Bird sightings for the first two days on the Point include Chiffchaff, Wheatears, a female Hen Harrier and a male Marsh Harrier. This morning we found the second nest of the season, another Mallard's, this one was in the garden.

- Ajay (Blakeney Point Ranger)

Wednesday, 2 April 2014

2nd of April: The first nest has been found

Part of our breeding bird monitoring work on Blakeney Point involves recording nests. Our data is submitted to the British Trust for Ornithology's Nest Recording Scheme. On Monday (31st of March), we had a look to see if any Black-headed Gulls had laid yet. There were no signs of any gull nests. However, a female Mallard flushed from under a Suaeda bush. A careful look revealed a nest containing at least 21 eggs:

Mallard's lay eggs at one to two day intervals, which means that she would have laid the first egg on the 10th of March at the latest. However, the clutch size is typically around 12 eggs - this may be a case of egg dumping, where two ducks have laid their eggs in the same nest. Indeed three Mallards are present in the area: a female incubating the eggs, plus a male and another female nearby.

On the shingle ridge, an old friend is back. This colour-ringed female Ringed Plover is back on territory. She has been present on Blakeney Point for most breeding seasons since 2003. She was spotted by Richard Porter yesterday, he took this photograph last June:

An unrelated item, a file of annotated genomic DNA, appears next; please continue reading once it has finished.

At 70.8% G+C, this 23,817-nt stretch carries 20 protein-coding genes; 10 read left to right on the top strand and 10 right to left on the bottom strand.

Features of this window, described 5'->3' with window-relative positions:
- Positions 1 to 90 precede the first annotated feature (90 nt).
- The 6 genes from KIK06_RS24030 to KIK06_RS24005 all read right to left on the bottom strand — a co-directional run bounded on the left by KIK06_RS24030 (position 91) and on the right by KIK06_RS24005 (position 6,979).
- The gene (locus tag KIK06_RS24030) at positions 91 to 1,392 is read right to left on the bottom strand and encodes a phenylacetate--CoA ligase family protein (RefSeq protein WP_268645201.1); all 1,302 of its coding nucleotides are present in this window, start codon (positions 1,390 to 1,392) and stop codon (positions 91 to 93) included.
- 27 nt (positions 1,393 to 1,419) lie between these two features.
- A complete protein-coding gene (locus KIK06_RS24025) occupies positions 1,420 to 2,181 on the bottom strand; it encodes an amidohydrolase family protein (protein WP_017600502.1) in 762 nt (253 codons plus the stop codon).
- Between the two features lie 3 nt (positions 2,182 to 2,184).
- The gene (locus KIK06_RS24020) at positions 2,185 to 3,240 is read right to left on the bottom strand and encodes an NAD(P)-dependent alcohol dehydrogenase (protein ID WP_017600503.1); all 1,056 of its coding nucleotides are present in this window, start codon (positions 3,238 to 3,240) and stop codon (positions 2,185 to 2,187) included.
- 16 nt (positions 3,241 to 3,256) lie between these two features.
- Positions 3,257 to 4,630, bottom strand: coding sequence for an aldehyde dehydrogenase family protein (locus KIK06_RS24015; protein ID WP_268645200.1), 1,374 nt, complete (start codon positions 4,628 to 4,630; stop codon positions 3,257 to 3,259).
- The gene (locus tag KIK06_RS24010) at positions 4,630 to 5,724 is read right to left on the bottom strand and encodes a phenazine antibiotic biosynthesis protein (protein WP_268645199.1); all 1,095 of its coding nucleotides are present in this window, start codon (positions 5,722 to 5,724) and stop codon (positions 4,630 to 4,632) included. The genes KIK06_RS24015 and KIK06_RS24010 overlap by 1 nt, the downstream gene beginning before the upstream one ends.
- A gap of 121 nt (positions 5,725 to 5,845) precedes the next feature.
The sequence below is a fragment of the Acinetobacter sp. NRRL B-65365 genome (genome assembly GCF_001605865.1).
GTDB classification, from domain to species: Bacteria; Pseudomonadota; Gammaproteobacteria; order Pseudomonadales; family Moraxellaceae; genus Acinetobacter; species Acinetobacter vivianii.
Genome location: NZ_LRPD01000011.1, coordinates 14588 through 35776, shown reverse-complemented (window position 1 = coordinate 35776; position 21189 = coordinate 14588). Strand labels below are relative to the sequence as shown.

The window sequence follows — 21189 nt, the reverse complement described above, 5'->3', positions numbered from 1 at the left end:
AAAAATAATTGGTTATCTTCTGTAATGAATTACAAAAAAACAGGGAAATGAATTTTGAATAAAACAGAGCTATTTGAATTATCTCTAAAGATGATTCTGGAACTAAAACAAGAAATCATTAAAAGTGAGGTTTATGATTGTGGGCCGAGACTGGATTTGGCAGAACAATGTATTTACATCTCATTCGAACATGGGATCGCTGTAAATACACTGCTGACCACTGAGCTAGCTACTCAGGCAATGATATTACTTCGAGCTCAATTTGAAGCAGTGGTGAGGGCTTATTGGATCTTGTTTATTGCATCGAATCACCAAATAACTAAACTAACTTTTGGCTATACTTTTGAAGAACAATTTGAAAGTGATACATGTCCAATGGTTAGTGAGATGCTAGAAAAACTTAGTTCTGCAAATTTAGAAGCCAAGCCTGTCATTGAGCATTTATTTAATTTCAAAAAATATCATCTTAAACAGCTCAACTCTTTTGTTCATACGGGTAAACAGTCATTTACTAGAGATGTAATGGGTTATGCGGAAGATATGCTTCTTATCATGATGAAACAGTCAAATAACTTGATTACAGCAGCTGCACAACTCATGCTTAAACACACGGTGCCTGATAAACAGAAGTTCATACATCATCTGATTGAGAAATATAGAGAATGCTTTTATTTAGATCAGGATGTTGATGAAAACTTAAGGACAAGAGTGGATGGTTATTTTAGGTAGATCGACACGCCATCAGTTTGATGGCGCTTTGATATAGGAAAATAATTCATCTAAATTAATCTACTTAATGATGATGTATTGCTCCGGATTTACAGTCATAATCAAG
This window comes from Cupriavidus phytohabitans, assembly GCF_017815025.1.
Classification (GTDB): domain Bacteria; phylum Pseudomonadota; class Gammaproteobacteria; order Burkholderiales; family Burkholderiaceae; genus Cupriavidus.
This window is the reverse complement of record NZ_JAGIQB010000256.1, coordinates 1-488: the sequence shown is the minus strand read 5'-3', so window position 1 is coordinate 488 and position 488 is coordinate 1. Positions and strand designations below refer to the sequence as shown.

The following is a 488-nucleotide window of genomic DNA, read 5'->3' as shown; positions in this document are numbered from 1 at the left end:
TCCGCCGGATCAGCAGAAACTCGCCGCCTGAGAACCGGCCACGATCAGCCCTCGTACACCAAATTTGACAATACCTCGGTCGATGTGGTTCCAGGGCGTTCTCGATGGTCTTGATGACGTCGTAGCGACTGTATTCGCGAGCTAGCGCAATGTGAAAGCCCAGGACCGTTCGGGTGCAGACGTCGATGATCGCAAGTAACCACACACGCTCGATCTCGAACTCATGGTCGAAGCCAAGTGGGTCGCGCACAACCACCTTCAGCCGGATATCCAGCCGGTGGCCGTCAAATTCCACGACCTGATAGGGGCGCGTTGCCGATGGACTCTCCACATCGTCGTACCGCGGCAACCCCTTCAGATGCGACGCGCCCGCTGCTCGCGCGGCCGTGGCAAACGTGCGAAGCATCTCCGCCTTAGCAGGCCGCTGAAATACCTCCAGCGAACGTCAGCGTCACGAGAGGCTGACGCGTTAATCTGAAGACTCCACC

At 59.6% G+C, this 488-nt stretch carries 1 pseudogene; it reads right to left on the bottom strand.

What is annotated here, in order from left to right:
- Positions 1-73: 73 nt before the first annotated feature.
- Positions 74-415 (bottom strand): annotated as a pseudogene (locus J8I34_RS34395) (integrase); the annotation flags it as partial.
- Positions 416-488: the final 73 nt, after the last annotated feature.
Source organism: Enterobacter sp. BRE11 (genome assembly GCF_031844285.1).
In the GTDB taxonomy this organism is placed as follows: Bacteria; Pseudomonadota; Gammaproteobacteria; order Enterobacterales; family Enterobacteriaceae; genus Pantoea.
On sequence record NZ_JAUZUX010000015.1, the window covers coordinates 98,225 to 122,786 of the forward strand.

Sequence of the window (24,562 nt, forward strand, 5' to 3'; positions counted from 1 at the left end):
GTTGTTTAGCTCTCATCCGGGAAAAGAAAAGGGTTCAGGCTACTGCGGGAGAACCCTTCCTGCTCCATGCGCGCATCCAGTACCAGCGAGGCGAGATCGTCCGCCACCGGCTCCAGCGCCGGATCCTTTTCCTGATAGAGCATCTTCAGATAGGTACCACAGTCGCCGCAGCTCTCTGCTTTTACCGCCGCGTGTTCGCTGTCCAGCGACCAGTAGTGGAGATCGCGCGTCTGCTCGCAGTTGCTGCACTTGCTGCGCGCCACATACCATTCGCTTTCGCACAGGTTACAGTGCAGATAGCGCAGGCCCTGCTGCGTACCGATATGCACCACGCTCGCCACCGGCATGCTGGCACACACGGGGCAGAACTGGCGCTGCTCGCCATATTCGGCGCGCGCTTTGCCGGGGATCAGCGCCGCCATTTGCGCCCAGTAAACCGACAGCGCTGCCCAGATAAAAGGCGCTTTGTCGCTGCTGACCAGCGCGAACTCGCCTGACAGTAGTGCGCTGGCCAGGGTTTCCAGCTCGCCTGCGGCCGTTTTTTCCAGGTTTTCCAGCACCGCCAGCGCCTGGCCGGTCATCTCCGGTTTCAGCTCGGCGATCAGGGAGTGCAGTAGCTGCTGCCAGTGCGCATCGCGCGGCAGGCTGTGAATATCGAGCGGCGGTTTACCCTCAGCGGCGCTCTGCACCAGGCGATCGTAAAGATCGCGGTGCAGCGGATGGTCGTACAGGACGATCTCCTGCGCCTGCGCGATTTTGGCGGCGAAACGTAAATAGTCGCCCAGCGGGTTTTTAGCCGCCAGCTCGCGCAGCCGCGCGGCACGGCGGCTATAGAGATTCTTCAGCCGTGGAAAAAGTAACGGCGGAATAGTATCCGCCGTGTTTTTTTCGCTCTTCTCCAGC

As we are now in April, the seasonal dog restrictions are in place to protect ground-nesting birds, running through to the 15th of August. We ask all visitors to refer to signs, keep dogs on leads and stay out of the restricted areas. When birds are forced off their nests, their eggs can get cold or be taken by predators. We want all visitors to enjoy Blakeney Point and also want to do all we can to prevent disturbance to our vulnerable breeding birds, which include Schedule 1 protected species (it is an offence to cause disturbance to a Schedule 1 species). Please help by giving all fenced areas a wide berth.

Wednesday, 26 March 2014

Brancaster update

Brancaster Activity Centre 
We are delighted that we have been able to start our school visits by working in partnership with Deepdale Backpackers and Farm, and last week saw our first visits of the year which worked very well and all the children had a fantastic time. A big thank you to everyone who has worked to make this happen.